New Zealand supermarket starts using the label ‘period’ on women’s menstrual products to fight ‘stigma’
Words such as ‘sanitary’ or ‘personal hygiene’ carry stigma, supermarket claims
Supermarket chain Countdown’s 180 stores will use word ‘period’ on products
Countdown claim they truly are the first store world-wide to make the change
A New Zealand supermarket uses the label ‘period’ on menstrual products because words such as ‘sanitary’ or ‘personal hygiene’ carry a loaded stigma.
Such terms imply periods are something to help keep hidden or are unhygienic, according to supermarket chain Countdown.
Instead, the chain’s 180 stores will undoubtedly be the first world-wide to make use of the word ‘period’ to recognize pads, tampons and menstrual cups, they claim.
Spokesperson Kiri Hannifin told The Guardian: ‘Words like ‘personal hygiene’ and ‘sanitary products’ give the impression that periods, which are a totally natural section of life, are somehow something to hide to yourself, or that they’re unhygienic.’
They will also re-name ‘intimate hygiene’ products as ‘genital washes and wipes’.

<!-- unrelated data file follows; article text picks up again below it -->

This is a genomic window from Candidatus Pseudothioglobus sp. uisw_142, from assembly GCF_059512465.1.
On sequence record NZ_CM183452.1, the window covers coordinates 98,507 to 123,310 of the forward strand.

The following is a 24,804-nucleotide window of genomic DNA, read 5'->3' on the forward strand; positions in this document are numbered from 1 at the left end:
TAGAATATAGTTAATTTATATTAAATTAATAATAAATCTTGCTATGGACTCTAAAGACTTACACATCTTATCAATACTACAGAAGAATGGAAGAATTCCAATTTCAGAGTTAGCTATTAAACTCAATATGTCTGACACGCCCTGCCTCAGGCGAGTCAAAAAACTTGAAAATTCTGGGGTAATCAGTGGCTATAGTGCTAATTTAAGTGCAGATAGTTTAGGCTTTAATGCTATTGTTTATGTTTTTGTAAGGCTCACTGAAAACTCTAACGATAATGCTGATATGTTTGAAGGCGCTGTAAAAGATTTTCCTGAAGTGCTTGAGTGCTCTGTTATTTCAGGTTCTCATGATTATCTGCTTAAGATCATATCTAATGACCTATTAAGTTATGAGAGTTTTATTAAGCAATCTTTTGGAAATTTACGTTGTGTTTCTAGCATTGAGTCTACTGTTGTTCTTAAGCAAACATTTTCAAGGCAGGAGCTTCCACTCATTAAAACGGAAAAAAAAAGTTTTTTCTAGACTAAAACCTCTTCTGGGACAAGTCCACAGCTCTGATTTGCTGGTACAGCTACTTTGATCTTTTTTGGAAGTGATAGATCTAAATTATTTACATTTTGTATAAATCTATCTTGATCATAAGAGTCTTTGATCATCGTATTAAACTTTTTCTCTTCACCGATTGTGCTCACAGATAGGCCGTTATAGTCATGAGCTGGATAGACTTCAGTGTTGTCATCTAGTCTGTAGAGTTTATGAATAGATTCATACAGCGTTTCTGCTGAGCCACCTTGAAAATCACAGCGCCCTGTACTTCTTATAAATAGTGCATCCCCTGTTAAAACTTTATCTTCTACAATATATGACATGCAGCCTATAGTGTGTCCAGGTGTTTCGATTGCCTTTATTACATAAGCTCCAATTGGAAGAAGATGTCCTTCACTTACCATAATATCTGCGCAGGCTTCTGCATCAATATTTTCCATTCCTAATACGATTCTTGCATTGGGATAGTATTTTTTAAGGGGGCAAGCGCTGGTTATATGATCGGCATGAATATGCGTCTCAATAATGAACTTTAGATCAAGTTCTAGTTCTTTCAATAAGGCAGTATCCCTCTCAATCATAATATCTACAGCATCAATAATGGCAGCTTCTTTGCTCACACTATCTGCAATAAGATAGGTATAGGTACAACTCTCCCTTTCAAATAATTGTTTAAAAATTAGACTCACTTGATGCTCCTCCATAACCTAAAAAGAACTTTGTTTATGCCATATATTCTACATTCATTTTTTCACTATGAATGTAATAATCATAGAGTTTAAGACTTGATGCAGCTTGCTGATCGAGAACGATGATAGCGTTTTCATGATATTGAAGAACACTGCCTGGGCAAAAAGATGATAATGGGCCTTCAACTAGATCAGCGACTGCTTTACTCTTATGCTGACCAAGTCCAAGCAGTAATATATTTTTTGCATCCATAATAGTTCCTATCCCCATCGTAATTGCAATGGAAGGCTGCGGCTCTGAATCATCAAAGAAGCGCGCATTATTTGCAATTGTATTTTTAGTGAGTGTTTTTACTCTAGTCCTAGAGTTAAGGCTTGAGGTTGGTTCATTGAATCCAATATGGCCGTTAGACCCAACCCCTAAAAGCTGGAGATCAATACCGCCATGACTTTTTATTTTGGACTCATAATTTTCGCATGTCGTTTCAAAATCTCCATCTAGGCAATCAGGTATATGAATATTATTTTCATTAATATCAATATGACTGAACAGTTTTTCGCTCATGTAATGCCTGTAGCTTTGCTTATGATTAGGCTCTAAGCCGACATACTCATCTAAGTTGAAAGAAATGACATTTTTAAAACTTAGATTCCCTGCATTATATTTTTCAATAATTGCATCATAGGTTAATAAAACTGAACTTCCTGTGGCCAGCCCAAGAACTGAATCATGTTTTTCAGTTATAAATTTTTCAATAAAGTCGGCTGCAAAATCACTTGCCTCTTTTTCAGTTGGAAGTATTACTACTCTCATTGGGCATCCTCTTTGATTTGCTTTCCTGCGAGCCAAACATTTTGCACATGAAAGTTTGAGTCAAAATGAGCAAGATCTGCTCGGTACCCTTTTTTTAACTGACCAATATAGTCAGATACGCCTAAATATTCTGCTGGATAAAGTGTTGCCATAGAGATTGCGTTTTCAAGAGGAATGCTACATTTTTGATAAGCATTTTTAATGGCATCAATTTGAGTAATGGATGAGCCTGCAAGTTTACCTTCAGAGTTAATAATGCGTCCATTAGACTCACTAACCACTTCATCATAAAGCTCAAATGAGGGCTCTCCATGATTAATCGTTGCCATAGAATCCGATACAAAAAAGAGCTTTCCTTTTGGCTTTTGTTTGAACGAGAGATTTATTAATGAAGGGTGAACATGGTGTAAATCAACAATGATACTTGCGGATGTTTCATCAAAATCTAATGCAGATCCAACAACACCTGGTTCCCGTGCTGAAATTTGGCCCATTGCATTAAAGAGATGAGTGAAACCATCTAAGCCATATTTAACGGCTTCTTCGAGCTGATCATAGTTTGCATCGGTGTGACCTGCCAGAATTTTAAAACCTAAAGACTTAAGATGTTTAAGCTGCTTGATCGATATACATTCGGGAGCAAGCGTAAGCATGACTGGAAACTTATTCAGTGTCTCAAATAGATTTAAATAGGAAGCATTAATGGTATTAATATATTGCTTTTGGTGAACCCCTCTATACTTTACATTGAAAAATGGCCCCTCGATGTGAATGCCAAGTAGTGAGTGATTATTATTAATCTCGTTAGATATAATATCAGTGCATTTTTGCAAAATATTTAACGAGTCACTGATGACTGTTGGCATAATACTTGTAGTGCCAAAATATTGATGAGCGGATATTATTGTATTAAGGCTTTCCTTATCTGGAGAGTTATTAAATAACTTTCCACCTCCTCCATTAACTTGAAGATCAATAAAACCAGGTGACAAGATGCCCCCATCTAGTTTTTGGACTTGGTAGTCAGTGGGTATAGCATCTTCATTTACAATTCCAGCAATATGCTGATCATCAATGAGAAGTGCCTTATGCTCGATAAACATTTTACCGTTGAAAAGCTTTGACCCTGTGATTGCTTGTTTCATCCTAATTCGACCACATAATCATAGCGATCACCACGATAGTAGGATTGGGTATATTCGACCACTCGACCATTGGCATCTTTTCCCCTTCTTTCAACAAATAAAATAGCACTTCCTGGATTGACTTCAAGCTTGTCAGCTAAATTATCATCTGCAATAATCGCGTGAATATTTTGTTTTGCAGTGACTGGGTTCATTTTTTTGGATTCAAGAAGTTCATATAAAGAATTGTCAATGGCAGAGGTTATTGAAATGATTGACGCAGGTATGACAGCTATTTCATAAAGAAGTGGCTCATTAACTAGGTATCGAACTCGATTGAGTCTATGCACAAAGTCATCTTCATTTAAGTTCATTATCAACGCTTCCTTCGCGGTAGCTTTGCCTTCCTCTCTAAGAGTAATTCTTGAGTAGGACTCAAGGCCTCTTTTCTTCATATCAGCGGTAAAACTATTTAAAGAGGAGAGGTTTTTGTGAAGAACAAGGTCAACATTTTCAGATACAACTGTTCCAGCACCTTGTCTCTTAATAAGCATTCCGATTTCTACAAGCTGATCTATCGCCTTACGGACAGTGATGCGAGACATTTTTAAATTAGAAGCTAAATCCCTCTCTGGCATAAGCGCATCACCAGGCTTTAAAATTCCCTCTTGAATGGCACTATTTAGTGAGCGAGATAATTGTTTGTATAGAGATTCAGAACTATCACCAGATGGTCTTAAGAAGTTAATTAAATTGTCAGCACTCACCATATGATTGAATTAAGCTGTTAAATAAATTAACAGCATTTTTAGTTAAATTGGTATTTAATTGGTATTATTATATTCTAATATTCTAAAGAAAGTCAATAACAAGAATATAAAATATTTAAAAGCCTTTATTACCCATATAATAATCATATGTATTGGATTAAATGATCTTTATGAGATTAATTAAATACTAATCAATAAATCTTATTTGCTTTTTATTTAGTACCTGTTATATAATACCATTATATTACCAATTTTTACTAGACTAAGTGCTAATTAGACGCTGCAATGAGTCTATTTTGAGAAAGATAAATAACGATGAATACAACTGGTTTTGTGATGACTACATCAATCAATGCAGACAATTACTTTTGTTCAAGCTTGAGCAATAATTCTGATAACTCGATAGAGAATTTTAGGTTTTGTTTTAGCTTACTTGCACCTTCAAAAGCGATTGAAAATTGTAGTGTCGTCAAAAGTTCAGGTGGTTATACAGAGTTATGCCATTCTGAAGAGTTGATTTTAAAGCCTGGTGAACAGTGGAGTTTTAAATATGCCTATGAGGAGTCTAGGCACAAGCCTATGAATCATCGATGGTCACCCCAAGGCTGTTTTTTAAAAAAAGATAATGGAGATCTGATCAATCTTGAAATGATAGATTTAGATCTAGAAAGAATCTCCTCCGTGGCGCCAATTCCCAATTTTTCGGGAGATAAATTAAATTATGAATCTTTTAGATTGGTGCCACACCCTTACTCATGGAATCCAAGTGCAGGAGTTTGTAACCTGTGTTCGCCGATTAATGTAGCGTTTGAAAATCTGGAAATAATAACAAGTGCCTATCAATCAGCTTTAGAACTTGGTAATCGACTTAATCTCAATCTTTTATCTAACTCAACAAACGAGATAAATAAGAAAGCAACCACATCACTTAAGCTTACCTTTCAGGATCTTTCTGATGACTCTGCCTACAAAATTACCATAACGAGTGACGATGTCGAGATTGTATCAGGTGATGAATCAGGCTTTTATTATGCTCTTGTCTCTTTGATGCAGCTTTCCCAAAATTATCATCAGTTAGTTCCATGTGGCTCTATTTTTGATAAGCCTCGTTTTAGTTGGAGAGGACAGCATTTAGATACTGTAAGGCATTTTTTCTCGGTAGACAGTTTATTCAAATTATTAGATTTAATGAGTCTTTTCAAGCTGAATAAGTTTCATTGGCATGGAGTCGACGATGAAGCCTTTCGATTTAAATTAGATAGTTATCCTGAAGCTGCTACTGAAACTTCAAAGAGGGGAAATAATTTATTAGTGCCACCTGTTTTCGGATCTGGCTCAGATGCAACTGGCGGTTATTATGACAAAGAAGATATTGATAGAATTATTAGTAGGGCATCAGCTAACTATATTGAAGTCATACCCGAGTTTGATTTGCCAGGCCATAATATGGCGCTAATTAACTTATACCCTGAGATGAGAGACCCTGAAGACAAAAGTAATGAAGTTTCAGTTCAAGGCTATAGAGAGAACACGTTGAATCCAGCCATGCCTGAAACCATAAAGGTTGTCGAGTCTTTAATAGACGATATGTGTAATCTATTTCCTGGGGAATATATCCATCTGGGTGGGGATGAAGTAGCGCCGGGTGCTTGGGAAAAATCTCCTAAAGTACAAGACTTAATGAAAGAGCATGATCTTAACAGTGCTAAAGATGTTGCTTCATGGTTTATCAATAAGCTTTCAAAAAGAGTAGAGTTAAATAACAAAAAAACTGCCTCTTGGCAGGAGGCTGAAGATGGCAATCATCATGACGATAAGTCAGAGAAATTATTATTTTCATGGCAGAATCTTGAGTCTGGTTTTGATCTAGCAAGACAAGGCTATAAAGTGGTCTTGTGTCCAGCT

A New Zealand supermarket uses the label ‘period’ on women’s menstrual products because words such as for example ‘sanitary’ or ‘personal hygiene’ carry a loaded stigma (stock image)
Co-founder of the New Zealand charity The Period Place Sarah Mikkelsen said: ‘It’s so political at the moment, taking a hardline approach around language.
‘So to see a big brand jump on a train which they haven’t really even been asked to jump onto is very cool, very inspiring.’
Earlier this month, it was announced that New Zealand schoolgirls are to be given free sanitary products within government’s combat ‘period poverty’.
The roll out begins in low socio-economic areas before to be had to all state and state-integrated schools on an opt-in basis next year.
Prime Minister Jacinda Ardern said sanitary products were essential as way too many young women were missing school because they couldn’t afford a tampon or even a pad.
Such terms imply periods are something to help keep hidden or are unhygienic, according to supermarket chain Countdown (stock image)
‘We realize that nearly 95,000 nine-to-18-year-olds may stay at home in their periods as a result of not to be able to afford period products,’ Ms Ardern said.
‘By making them freely available, we support these young people to keep learning at school.’
A survey of 5,000 New Zealand woman by charity organisation KidsCan found some women were using wc paper, newspaper or rags while they couldn’t afford proper sanitary products.